Golf industry insiders will tell you that the PGA Tour's model left it vulnerable for decades. The tour has long been constrained by the fiscal responsibilities that come with being a 501(c)(6) nonprofit corporation. The players were never guaranteed any money and the best ones didn't play against each other nearly often enough. What's more, the tour does not own the five biggest events in the professional game—the four majors and the Ryder Cup.
It's not how you'd design or structure a sports league if given the opportunity in 2022—and, in the past few months, they've begun guaranteeing players money and changing the schedule to ensure the best face off more frequently—but the PGA Tour continued virtually unopposed for 50-plus years. This run was thanks not to a hyper-efficient model but to a strong brand, ever-growing prize funds and gargantuan barriers to entry. It's no coincidence so many startup sports leagues have fallen flat on their face. You're going up against a known entity, which is always an uphill battle. And starting a league requires a ton of money, especially if the goal is to lure top-level talent away from the established leader. Consider the fate of the original USFL, which spent out the ass to attract stars like Herschel Walker only to fold after three seasons. It simply could not sustain its level of spending. Too much money going out, not enough coming in.
Which brings us to LIV Golf. On Tuesday evening, Golfweek's Eamon Lynch confirmed what we'd all suspected: that, with the major networks committed to the PGA Tour and the streamers wanting to avoid toxicity, LIV's only option to get on linear television would be to essentially buy their way onto it. Lynch is reporting that LIV is finalizing a "time buy" deal with FOX that would see LIV pay for airtime on Fox Sports 1. They'll also be in charge of funding their own production costs and finding corporate sponsors (commercials), two duties that would normally fall to the network. We don't yet know the ins-and-outs of the deal, and it's entirely possible that LIV could see some money if they reach certain viewership. Last week I asked LIV's chief of media, Will Staeger, about the media-rights process and he insisted that significant demand to broadcast LIV's product would result in a big-time broadcaster paying LIV for the right to show the action. But according to Lynch's reporting, LIV's Saudi Arabian backers will continue to write after check after check with virtually nothing coming back.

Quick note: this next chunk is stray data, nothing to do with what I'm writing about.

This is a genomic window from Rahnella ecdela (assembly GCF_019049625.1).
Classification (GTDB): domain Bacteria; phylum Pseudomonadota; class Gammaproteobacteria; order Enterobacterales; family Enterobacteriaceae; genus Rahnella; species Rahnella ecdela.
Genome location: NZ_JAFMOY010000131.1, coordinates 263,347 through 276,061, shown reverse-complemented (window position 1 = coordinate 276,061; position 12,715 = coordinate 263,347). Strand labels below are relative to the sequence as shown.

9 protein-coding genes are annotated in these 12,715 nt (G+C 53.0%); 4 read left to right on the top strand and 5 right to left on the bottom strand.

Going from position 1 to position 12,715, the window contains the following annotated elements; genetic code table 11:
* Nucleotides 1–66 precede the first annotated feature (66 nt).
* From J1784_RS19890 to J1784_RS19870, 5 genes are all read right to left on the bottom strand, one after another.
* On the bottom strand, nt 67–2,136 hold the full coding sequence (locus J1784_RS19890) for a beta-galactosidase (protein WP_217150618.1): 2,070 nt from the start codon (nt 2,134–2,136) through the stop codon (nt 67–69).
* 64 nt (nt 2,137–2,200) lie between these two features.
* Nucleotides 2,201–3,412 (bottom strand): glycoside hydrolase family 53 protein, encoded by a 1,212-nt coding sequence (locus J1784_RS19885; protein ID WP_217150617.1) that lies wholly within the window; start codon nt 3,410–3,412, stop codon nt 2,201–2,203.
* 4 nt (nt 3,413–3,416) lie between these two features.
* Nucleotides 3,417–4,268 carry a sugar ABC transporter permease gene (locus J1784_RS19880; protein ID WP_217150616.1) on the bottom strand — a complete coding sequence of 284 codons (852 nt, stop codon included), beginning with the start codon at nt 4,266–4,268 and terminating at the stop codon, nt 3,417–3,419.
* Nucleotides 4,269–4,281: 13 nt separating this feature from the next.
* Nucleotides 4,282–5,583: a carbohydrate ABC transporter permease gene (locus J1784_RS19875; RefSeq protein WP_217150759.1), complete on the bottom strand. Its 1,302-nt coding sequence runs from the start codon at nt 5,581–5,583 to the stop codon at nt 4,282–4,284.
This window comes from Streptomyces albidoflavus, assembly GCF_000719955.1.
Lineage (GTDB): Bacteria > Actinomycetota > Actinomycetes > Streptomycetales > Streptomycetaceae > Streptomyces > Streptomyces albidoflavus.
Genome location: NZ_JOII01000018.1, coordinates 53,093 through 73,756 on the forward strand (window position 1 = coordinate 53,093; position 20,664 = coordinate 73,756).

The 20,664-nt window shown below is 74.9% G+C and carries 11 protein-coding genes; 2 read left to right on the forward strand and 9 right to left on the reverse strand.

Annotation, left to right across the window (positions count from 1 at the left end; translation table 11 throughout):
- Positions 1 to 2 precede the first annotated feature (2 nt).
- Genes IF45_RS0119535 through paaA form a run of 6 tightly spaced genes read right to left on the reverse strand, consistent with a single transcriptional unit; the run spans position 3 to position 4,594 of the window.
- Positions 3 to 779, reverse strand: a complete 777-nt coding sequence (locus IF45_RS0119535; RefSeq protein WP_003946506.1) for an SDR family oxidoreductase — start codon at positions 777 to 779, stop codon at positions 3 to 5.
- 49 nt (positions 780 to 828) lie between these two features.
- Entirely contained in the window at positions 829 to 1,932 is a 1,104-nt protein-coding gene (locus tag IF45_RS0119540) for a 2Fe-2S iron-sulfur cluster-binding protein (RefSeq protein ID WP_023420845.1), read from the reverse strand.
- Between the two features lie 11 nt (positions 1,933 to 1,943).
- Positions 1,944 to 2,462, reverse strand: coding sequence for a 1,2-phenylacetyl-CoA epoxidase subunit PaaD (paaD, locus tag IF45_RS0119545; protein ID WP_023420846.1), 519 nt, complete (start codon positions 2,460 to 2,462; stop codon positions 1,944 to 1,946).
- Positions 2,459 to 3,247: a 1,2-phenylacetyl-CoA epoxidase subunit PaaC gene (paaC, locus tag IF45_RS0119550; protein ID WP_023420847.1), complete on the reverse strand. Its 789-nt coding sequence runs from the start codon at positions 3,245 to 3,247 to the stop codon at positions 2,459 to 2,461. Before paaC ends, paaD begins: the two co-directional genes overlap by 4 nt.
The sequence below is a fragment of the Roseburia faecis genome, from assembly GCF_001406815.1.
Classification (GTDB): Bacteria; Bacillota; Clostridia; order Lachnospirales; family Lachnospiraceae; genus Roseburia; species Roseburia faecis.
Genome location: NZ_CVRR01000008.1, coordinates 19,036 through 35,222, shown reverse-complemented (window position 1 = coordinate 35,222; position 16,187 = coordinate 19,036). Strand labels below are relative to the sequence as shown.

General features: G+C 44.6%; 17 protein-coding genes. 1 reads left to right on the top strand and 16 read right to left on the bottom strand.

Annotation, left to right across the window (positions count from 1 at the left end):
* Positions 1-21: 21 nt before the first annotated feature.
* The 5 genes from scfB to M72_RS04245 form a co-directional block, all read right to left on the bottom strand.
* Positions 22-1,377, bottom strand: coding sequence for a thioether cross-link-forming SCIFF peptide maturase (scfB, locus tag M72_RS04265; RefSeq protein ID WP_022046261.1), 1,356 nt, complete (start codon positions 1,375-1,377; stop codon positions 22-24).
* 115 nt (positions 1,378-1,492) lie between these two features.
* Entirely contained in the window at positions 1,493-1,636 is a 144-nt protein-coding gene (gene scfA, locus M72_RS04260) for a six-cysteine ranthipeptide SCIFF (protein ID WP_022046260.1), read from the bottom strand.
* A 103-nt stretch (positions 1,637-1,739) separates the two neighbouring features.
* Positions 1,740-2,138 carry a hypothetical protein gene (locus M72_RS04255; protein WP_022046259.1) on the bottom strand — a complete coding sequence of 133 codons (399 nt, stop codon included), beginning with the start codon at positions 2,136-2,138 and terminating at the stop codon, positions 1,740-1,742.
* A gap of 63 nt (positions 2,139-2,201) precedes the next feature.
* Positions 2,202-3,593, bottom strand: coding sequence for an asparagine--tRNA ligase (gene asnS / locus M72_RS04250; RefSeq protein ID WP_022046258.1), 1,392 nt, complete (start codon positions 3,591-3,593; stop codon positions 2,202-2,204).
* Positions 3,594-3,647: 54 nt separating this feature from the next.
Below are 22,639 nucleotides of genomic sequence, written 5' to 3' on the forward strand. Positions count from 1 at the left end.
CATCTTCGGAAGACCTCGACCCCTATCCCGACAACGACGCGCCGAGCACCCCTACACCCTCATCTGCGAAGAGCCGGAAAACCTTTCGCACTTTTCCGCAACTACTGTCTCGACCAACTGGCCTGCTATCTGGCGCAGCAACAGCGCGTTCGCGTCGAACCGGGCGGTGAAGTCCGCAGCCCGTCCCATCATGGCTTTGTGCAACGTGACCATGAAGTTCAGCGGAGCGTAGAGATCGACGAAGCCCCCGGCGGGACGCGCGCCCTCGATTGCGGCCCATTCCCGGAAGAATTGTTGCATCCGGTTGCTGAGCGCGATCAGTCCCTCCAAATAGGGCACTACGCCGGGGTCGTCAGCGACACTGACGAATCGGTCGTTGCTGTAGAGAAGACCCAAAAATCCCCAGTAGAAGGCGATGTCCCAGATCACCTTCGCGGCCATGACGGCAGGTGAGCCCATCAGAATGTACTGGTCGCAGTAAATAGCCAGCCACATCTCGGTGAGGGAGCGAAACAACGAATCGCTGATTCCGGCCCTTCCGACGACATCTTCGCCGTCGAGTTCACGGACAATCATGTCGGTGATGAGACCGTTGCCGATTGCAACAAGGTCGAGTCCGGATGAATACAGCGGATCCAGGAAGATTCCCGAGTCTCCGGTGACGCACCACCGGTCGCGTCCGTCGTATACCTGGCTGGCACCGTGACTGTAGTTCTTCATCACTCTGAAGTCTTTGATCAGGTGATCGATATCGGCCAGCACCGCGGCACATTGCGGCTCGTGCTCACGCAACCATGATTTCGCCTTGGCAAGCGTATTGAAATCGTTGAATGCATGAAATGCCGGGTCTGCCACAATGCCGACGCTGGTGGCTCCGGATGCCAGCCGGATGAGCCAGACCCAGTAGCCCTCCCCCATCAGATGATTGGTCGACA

It's an imbalance that wound up dooming the original USFL. But LIV is a different beast entirely, one seemingly unconcerned with profit. At least for now. LIV executives have called themselves a "startup" throughout this inaugural year—and just like other startups, they're willing to eat losses in the interim in order to get their product off the ground. The Saudi government-owned Public Investment Fund, LIV's main financial backer, is reportedly willing to spend $3 billion to get the league going, but that number seems low given the sheer amount of financial commitments they've made. LIV reportedly committed between $500 million-$600 million to just four golfers—Phil Mickelson, Bryson DeChambeau, Dustin Johnson and Cameron Smith—and that doesn't include the other 44 who will play in the LIV league in 2023. They're also paying for: travel and accommodations for players, caddies, families, agents and coaches, which the PGA Tour does not; $20 million in purses every week; salaries to a full staff of employees and executives; hosting fees to each course that holds an event; infrastructure buildouts at tournaments; marketing costs; production costs; and, now, airtime on FS1.